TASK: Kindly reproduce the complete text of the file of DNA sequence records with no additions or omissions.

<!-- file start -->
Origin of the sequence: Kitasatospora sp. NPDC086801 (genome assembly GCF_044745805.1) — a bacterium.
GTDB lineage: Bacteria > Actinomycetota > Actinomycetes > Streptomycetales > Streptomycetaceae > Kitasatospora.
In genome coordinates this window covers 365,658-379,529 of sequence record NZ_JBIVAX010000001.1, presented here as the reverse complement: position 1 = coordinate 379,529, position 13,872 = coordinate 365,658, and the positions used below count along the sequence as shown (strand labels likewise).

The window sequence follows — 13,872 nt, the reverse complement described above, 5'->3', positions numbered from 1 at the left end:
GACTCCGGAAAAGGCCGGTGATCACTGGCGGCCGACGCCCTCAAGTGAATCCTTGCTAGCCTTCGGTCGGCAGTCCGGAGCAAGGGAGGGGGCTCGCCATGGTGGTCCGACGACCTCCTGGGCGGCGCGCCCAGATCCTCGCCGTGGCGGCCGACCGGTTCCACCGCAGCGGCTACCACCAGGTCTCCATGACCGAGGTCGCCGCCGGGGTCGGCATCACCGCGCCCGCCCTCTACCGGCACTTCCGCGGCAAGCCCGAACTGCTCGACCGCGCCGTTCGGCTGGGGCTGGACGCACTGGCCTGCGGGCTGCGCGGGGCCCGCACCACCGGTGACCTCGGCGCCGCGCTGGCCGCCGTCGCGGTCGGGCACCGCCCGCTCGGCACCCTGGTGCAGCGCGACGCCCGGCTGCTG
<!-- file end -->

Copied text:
Origin of the sequence: Kitasatospora sp. NPDC086801 (genome assembly GCF_044745805.1) — a bacterium.
GTDB lineage: Bacteria > Actinomycetota > Actinomycetes > Streptomycetales > Streptomycetaceae > Kitasatospora.
In genome coordinates this window covers 365,658-379,529 of sequence record NZ_JBIVAX010000001.1, presented here as the reverse complement: position 1 = coordinate 379,529, position 13,872 = coordinate 365,658, and the positions used below count along the sequence as shown (strand labels likewise).

The window sequence follows — 13,872 nt, the reverse complement described above, 5'->3', positions numbered from 1 at the left end:
GACTCCGGAAAAGGCCGGTGATCACTGGCGGCCGACGCCCTCAAGTGAATCCTTGCTAGCCTTCGGTCGGCAGTCCGGAGCAAGGGAGGGGGCTCGCCATGGTGGTCCGACGACCTCCTGGGCGGCGCGCCCAGATCCTCGCCGTGGCGGCCGACCGGTTCCACCGCAGCGGCTACCACCAGGTCTCCATGACCGAGGTCGCCGCCGGGGTCGGCATCACCGCGCCCGCCCTCTACCGGCACTTCCGCGGCAAGCCCGAACTGCTCGACCGCGCCGTTCGGCTGGGGCTGGACGCACTGGCCTGCGGGCTGCGCGGGGCCCGCACCACCGGTGACCTCGGCGCCGCGCTGGCCGCCGTCGCGGTCGGGCACCGCCCGCTCGGCACCCTGGTGCAGCGCGACGCCCGGCTGCTG